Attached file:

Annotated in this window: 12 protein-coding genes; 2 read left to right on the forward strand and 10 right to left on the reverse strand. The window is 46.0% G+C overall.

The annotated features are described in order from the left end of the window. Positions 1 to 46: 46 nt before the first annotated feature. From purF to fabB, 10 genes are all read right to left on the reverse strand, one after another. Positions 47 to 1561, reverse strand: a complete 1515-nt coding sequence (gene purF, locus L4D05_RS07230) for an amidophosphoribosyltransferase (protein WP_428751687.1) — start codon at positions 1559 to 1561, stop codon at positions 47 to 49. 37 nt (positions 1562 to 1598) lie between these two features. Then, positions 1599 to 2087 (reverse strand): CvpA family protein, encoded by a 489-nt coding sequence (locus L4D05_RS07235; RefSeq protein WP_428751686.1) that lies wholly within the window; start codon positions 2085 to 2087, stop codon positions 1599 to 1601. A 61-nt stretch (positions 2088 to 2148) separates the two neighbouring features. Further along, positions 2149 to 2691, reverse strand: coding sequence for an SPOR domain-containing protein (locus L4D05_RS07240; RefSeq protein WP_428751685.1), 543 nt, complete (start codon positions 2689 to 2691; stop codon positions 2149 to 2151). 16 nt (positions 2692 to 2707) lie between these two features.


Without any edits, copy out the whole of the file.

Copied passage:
Annotated in this window: 12 protein-coding genes; 2 read left to right on the forward strand and 10 right to left on the reverse strand. The window is 46.0% G+C overall.

The annotated features are described in order from the left end of the window. Positions 1 to 46: 46 nt before the first annotated feature. From purF to fabB, 10 genes are all read right to left on the reverse strand, one after another. Positions 47 to 1561, reverse strand: a complete 1515-nt coding sequence (gene purF, locus L4D05_RS07230) for an amidophosphoribosyltransferase (protein WP_428751687.1) — start codon at positions 1559 to 1561, stop codon at positions 47 to 49. 37 nt (positions 1562 to 1598) lie between these two features. Then, positions 1599 to 2087 (reverse strand): CvpA family protein, encoded by a 489-nt coding sequence (locus L4D05_RS07235; RefSeq protein WP_428751686.1) that lies wholly within the window; start codon positions 2085 to 2087, stop codon positions 1599 to 1601. A 61-nt stretch (positions 2088 to 2148) separates the two neighbouring features. Further along, positions 2149 to 2691, reverse strand: coding sequence for an SPOR domain-containing protein (locus L4D05_RS07240; RefSeq protein WP_428751685.1), 543 nt, complete (start codon positions 2689 to 2691; stop codon positions 2149 to 2151). 16 nt (positions 2692 to 2707) lie between these two features.